Now you can simply copy and paste this over your existing data source and know your test will only use good, clean data. It is a good habit to delete the DataValidation.txt file when you are done with it. Otherwise, if you decide to run the web test again with this plug in, data will append to the existing file. Don’t forget to remove this plug-in in your web test once you are complete.

Using XML?

** If you are using an XML file as your data source, the output text file will look like this:

<Row><AccountNumber>73326436</AccountNumber></Row><Row><AccountNumber>xxx</AccountNumber></Row><Row><AccountNumber>15280938</AccountNumber></Row><Row><AccountNumber>xxx</AccountNumber></Row><Row><AccountNumber>15481994</AccountNumber></Row><Row><AccountNumber>15481994</AccountNumber></Row><Row><AccountNumber>15496778</AccountNumber></Row><Row><AccountNumber>73326436</AccountNumber></Row><Row><AccountNumber>xxx</AccountNumber></Row><Row><AccountNumber>15280938</AccountNumber></Row>

You will have to manually wrap the data with root elements so the XML is valid. (Tip: If you paste xml into a XML file in Visual Studio, it will auto format it!)

<Root>
  <Row>
    <AccountNumber>73326436</AccountNumber>
  </Row>
  <Row>
    <AccountNumber>15280938</AccountNumber>
  </Row>
  <Row>
    <AccountNumber>15481994</AccountNumber>
  </Row>
  <Row>
    <AccountNumber>15481994</AccountNumber>
  </Row>
  <Row>
    <AccountNumber>15496778</AccountNumber>
  </Row>
  <Row>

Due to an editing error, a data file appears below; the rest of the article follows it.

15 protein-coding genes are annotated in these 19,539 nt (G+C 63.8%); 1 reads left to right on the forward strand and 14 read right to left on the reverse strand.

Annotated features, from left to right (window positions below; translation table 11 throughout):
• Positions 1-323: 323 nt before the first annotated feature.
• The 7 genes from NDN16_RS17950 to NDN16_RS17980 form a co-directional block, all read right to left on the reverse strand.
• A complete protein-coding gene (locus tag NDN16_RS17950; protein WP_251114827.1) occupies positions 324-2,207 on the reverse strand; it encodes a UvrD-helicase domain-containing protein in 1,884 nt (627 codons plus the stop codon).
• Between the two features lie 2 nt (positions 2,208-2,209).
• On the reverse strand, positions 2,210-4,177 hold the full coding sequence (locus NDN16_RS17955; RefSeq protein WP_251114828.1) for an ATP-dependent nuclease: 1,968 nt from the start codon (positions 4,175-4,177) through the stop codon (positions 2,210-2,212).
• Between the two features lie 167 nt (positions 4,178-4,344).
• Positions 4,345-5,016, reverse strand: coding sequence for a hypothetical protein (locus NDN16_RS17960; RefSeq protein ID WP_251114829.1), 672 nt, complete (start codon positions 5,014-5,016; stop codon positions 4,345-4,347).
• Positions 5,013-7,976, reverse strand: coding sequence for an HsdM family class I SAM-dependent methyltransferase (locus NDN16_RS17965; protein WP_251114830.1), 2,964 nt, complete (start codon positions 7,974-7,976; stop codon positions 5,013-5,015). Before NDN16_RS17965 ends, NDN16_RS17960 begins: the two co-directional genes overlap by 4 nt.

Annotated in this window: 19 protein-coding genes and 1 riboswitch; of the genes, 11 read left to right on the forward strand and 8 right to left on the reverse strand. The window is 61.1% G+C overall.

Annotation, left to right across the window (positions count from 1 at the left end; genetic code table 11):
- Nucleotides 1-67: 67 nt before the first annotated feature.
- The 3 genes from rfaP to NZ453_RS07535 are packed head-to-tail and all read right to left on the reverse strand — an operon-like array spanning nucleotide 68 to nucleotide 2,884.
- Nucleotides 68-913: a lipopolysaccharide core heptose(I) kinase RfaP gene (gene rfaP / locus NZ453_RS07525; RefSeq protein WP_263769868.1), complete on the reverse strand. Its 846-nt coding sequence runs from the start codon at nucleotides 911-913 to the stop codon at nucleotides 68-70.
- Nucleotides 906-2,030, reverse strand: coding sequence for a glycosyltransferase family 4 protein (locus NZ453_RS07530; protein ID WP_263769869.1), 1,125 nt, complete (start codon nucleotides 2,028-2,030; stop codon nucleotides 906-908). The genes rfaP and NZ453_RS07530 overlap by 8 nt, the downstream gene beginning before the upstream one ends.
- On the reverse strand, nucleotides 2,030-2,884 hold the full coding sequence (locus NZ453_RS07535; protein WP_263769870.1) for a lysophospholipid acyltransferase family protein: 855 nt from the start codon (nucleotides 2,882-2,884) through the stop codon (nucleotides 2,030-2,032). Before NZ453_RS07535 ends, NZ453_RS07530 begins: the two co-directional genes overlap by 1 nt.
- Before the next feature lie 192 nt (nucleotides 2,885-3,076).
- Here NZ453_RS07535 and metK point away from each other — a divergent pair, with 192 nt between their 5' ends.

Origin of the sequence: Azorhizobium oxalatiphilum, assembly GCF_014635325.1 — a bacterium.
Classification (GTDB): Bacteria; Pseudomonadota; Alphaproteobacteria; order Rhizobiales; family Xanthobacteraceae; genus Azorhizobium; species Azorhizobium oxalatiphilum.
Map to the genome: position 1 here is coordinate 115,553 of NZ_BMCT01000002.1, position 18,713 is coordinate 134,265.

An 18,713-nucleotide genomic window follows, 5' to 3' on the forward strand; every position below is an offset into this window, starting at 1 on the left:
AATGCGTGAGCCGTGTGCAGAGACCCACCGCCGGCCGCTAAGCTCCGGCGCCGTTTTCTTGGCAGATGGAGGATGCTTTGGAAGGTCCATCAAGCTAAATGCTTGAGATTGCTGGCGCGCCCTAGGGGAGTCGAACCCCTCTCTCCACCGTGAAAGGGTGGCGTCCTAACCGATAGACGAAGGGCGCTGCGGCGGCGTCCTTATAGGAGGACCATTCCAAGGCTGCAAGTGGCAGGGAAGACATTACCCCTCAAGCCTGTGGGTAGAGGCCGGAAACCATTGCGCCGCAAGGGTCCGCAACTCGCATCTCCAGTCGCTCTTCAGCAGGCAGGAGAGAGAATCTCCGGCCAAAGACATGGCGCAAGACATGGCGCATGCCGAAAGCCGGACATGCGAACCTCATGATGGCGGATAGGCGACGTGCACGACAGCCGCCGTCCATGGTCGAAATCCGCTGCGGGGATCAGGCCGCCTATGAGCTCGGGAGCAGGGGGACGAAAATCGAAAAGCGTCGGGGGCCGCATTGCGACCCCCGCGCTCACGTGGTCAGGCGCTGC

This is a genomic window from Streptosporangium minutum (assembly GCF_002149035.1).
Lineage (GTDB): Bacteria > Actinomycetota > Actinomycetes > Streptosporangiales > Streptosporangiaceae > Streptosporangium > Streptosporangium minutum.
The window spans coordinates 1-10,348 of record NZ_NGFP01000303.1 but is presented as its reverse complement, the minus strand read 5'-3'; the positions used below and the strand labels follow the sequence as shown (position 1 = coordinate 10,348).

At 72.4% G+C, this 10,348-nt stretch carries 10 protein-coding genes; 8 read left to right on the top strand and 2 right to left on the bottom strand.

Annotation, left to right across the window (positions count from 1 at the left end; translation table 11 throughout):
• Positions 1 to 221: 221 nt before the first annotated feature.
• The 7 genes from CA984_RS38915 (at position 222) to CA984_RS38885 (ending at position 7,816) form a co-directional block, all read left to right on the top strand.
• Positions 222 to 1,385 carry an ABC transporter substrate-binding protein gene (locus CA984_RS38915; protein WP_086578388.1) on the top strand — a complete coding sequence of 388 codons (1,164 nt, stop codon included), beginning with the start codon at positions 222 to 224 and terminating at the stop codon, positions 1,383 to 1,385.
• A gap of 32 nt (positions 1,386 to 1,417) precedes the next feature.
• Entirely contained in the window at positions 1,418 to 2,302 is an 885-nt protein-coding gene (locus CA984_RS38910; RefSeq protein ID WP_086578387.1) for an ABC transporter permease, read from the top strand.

<AccountNumber>73326436</AccountNumber>
  </Row>
  <Row>
    <AccountNumber>xxx</AccountNumber>
  </Row>
  <Row>
    <AccountNumber>15280938</AccountNumber>
  </Row>
</Root>

If you like to use XML data instead of CSV, here is a great site to convert CSV into XML. There are known issues with Visual Studio when using leading 0s or dates in your CSV data file. Visual Studio may intentionally remove the leading 0s or format your date in an unexpected format. But these issues don’t seem to occur when using XML.

csvToXml

DataValidationWebTestPlugin Plug-in Properties

pluginProperties

Here are the 5 properties that are exposed.

The DataSourceName is the name of your data source. This will help if you have multiple data source files within your web test and need to validate one of them. The plug-in currently does not support multiple data sources. But you can easily do that but adding in looping logic in the code.
DriveLetter, File Name and Folder Name is where you can specify the location of the output file.
Plugin Enabled allows you to turn the plug in ON or OFF.

DataValidationWebTestPlugin Plug-in Code

using System;
using System.Collections.Generic;
using System.Linq;
using System.Text;
using Microsoft.VisualStudio.TestTools.WebTesting;
using System.ComponentModel;
using System.IO;
using System.Xml;

namespace Utilities
{
    public class DataValidationWebTestPlugin : WebTestPlugin
    {
        #region Properties

        [DisplayName("Plugin Enabled")]
        [Description("If set to FALSE, the plugin will skip any execution steps")]
        [DefaultValue(true)]
        public bool Enabled { get; set; }

        [DisplayName("DataSourceName")]
        [DefaultValue("")]
        [Description("Datasource Name of the datasource file.")]
        public string DataSourceName { get; set; }

        [DisplayName("DriveLetter")]